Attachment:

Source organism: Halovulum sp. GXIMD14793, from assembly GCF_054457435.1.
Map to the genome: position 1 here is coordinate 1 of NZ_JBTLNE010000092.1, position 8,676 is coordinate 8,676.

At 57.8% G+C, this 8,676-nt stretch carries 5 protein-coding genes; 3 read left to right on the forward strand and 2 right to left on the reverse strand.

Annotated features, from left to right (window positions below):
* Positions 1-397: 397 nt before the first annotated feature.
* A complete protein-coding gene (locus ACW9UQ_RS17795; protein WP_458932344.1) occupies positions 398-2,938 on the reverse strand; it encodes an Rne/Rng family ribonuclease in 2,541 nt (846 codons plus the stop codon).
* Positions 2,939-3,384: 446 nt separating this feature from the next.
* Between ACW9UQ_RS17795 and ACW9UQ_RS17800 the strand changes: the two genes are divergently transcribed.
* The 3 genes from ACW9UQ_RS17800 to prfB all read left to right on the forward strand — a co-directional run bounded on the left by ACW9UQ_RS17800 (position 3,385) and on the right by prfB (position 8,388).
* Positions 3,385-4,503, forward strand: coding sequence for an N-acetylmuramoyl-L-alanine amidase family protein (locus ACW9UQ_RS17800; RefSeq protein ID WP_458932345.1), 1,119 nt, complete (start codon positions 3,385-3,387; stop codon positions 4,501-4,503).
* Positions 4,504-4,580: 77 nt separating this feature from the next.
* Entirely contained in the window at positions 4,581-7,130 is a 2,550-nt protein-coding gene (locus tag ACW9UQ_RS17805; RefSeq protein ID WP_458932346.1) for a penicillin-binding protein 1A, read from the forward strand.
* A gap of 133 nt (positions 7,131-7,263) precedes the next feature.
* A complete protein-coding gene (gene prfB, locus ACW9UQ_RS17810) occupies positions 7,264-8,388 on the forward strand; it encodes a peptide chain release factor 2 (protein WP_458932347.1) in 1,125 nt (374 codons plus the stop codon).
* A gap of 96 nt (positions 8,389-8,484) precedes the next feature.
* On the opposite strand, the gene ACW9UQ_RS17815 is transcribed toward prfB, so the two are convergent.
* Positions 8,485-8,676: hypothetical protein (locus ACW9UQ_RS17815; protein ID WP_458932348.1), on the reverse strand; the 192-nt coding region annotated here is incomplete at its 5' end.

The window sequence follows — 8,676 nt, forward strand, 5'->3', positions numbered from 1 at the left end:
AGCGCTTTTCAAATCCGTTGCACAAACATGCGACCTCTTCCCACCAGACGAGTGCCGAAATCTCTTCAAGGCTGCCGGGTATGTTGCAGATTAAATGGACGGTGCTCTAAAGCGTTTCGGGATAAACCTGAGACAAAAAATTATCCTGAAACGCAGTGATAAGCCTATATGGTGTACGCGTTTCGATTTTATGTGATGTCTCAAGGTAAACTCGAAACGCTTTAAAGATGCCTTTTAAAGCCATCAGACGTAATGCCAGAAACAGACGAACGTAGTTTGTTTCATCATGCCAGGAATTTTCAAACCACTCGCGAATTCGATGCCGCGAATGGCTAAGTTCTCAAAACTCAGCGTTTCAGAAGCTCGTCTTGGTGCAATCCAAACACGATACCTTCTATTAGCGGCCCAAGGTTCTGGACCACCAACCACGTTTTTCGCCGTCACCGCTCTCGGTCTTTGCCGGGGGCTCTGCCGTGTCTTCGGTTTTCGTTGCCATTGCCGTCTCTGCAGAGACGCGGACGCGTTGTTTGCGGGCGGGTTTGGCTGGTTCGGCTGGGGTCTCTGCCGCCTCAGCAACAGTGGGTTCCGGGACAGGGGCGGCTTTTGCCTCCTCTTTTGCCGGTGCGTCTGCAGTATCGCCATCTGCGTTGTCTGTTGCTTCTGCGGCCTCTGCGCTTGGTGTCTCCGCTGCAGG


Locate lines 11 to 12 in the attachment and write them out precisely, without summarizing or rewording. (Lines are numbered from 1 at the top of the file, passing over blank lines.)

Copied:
* Positions 4,504-4,580: 77 nt separating this feature from the next.
* Entirely contained in the window at positions 4,581-7,130 is a 2,550-nt protein-coding gene (locus tag ACW9UQ_RS17805; RefSeq protein ID WP_458932346.1) for a penicillin-binding protein 1A, read from the forward strand.